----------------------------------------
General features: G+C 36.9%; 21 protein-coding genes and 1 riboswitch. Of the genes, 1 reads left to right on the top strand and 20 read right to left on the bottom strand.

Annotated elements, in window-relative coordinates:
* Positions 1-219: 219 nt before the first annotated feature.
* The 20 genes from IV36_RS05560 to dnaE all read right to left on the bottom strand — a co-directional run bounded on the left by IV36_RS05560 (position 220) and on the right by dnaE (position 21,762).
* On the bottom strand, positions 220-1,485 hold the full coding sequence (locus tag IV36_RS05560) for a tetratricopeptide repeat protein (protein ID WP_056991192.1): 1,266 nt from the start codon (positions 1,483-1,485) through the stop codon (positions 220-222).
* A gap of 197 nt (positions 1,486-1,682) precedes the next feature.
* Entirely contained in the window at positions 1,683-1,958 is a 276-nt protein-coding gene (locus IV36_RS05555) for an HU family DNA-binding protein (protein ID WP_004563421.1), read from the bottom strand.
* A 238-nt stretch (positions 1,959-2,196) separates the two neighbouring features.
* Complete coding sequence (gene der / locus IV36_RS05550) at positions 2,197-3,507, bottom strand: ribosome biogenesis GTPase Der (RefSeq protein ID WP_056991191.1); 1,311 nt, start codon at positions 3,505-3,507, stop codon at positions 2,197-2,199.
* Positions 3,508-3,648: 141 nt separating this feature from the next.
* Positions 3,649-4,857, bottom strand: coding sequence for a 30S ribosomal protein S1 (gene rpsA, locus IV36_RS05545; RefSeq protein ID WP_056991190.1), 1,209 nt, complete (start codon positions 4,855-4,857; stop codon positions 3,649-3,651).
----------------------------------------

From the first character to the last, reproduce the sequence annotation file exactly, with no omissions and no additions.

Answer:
General features: G+C 36.9%; 21 protein-coding genes and 1 riboswitch. Of the genes, 1 reads left to right on the top strand and 20 read right to left on the bottom strand.

Annotated elements, in window-relative coordinates:
* Positions 1-219: 219 nt before the first annotated feature.
* The 20 genes from IV36_RS05560 to dnaE all read right to left on the bottom strand — a co-directional run bounded on the left by IV36_RS05560 (position 220) and on the right by dnaE (position 21,762).
* On the bottom strand, positions 220-1,485 hold the full coding sequence (locus tag IV36_RS05560) for a tetratricopeptide repeat protein (protein ID WP_056991192.1): 1,266 nt from the start codon (positions 1,483-1,485) through the stop codon (positions 220-222).
* A gap of 197 nt (positions 1,486-1,682) precedes the next feature.
* Entirely contained in the window at positions 1,683-1,958 is a 276-nt protein-coding gene (locus IV36_RS05555) for an HU family DNA-binding protein (protein ID WP_004563421.1), read from the bottom strand.
* A 238-nt stretch (positions 1,959-2,196) separates the two neighbouring features.
* Complete coding sequence (gene der / locus IV36_RS05550) at positions 2,197-3,507, bottom strand: ribosome biogenesis GTPase Der (RefSeq protein ID WP_056991191.1); 1,311 nt, start codon at positions 3,505-3,507, stop codon at positions 2,197-2,199.
* Positions 3,508-3,648: 141 nt separating this feature from the next.
* Positions 3,649-4,857, bottom strand: coding sequence for a 30S ribosomal protein S1 (gene rpsA, locus IV36_RS05545; RefSeq protein ID WP_056991190.1), 1,209 nt, complete (start codon positions 4,855-4,857; stop codon positions 3,649-3,651).